British Columbia

Drone acts as goose buster in Nelson

The Nelson public works department is using a variety of tactics — including a drone — to scare geese from Lakeside Park. The adjoining beach was recently closed due to high E.coli levels possibly caused by goose feces.

City uses a drone and a variety of other tactics to prevent geese from fouling up Lakeside Park

Geese are a big problem at Lakeside Park in Nelson, B.C. They cause havoc on the playing field, and their droppings could be the reason the adjoining beach had higher than safe levels of E. coli bacteria. (Arsyl Villaroya/CBC)

The city of Nelson has been using a drone as part of its battle against the pesky Canada goose.

The geese graze on the grass in Lakeside Park, but they've become a nuisance to children who use the playing fields.

The beach adjoining the park was also recently shut down due to high E. coli levels — possibly caused by goose feces.

Colin Innes, the director of public works and utilities with the city of Nelson, says city staff fly the drone close to the ground toward the geese which chases them off.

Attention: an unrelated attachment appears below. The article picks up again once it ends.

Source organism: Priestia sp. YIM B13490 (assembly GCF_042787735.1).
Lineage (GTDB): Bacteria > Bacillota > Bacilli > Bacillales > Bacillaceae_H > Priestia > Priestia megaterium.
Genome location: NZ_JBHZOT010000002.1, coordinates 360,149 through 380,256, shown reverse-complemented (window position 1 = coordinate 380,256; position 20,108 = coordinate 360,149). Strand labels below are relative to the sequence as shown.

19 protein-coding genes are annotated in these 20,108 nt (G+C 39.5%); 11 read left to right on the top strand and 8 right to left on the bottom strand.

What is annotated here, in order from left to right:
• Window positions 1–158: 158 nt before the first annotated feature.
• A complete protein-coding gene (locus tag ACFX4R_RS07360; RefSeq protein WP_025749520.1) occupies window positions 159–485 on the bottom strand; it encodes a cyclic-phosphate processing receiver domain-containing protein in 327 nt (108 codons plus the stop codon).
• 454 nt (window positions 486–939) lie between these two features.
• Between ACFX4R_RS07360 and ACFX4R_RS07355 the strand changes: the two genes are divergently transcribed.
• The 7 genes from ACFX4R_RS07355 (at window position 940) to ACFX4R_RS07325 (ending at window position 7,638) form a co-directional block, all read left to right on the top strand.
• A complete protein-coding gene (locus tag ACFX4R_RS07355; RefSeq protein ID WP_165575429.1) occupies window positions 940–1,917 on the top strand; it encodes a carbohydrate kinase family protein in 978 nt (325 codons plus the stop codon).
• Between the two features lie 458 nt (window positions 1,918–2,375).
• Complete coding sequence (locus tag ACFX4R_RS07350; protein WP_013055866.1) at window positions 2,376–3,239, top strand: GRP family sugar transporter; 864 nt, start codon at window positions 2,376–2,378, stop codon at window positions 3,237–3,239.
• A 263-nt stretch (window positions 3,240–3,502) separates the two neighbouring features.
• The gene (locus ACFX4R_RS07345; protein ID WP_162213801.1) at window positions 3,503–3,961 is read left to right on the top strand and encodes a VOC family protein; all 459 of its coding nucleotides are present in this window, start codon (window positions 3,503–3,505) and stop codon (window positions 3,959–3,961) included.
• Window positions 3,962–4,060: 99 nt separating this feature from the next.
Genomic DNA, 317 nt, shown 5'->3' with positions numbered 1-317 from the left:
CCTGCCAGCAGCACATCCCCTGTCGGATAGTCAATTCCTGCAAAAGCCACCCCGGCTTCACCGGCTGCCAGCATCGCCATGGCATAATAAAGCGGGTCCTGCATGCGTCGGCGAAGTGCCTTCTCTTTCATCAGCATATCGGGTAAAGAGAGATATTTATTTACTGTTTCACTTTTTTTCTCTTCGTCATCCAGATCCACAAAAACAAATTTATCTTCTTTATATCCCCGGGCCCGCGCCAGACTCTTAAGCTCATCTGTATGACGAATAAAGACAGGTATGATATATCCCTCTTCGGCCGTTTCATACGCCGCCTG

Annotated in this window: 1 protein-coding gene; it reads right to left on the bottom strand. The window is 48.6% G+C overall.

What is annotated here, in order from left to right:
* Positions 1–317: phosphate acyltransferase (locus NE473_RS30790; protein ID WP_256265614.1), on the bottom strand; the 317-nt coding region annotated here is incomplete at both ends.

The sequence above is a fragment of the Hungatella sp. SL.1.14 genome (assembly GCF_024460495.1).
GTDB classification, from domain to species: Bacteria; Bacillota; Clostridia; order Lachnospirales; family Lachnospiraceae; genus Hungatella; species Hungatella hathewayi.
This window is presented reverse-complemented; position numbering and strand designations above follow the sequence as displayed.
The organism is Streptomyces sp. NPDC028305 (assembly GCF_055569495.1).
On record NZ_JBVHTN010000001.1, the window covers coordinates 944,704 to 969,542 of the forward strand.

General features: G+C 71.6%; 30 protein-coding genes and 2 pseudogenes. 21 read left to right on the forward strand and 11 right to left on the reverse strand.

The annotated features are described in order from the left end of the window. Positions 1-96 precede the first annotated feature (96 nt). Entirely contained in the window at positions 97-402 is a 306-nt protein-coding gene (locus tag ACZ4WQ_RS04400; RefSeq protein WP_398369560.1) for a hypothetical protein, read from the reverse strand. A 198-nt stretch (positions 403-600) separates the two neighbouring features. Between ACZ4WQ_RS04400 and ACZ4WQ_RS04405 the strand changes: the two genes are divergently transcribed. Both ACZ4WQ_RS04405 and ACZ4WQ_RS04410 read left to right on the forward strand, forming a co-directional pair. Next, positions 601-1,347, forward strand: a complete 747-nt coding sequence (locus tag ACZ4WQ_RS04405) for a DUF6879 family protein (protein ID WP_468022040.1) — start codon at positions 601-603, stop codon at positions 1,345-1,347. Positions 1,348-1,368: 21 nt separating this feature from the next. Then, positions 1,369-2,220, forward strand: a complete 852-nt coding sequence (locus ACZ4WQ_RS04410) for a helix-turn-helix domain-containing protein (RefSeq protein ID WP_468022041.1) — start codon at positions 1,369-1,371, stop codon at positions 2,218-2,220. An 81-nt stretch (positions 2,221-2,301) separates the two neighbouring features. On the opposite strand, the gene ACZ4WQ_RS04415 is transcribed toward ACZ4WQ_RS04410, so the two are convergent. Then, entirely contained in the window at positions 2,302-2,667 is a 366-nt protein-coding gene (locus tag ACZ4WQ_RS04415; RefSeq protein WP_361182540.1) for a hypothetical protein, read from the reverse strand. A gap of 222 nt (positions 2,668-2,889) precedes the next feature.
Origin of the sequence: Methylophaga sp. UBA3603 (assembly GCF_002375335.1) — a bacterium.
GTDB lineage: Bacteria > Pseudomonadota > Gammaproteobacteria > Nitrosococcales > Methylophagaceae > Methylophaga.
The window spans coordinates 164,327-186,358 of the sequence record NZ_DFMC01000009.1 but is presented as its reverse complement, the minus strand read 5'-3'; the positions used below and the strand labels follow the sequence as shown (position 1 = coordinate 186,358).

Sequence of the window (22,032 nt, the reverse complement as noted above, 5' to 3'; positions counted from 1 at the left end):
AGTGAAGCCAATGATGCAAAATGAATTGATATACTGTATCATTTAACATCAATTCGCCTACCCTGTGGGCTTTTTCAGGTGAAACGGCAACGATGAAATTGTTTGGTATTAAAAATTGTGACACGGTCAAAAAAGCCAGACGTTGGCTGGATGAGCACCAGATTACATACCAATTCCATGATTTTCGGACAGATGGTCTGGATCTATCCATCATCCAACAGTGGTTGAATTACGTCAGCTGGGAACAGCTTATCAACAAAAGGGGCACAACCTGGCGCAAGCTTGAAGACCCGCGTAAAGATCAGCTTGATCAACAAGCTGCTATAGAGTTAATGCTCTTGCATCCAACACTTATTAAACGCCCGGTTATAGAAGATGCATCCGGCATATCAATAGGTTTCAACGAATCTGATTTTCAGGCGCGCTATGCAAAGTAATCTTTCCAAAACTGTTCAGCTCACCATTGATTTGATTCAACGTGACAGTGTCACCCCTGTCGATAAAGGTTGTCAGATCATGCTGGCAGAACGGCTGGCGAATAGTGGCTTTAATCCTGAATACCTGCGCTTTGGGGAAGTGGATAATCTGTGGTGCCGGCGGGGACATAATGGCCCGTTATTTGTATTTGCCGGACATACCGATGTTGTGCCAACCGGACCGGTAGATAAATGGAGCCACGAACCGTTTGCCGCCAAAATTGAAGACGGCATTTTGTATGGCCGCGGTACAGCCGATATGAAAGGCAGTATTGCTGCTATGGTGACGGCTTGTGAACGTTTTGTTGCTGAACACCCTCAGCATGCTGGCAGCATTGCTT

"When you use the drone, you'll chase them off, and they'll disappear for the majority of the day."

This is the second year the city has used a drone.

A variety of goose-busting techniques

The drone isn't used alone. Workers also use bangers and screamers — a small gun that can make a variety of different noises. They also use a turf sweeper that can sweep up goose droppings and chase geese away.

Municipalities across Canada have employed tactics against the mischief-making birds — from egg sterilization to green lasers.

So far, Innes says the drone has been effective, and the geese haven't attempted to attack the drone — something that has happened elsewhere and been well documented online.

This is a still from drone footage of a goose attacking a drone — the subject of many viral videos. (Dynamic Filmz/YouTube)

Cheap and effective, for now

Innes says the drone is cost-effective, especially compared to other solutions like applying a chemical deterrent on the grass. 

"The price of buying some of the chemical deterrents can be in excess of the price of a drone, and you'd have to apply [the chemicals] a number of times and purchase them again."

But Innes says the drone should not be overused.

"If we were to just rely on that, I think they would become habituated."

With files from Daybreak South

To hear the interview, click on the link labelled Goosebusters! Nelson uses drones to scare away problem geese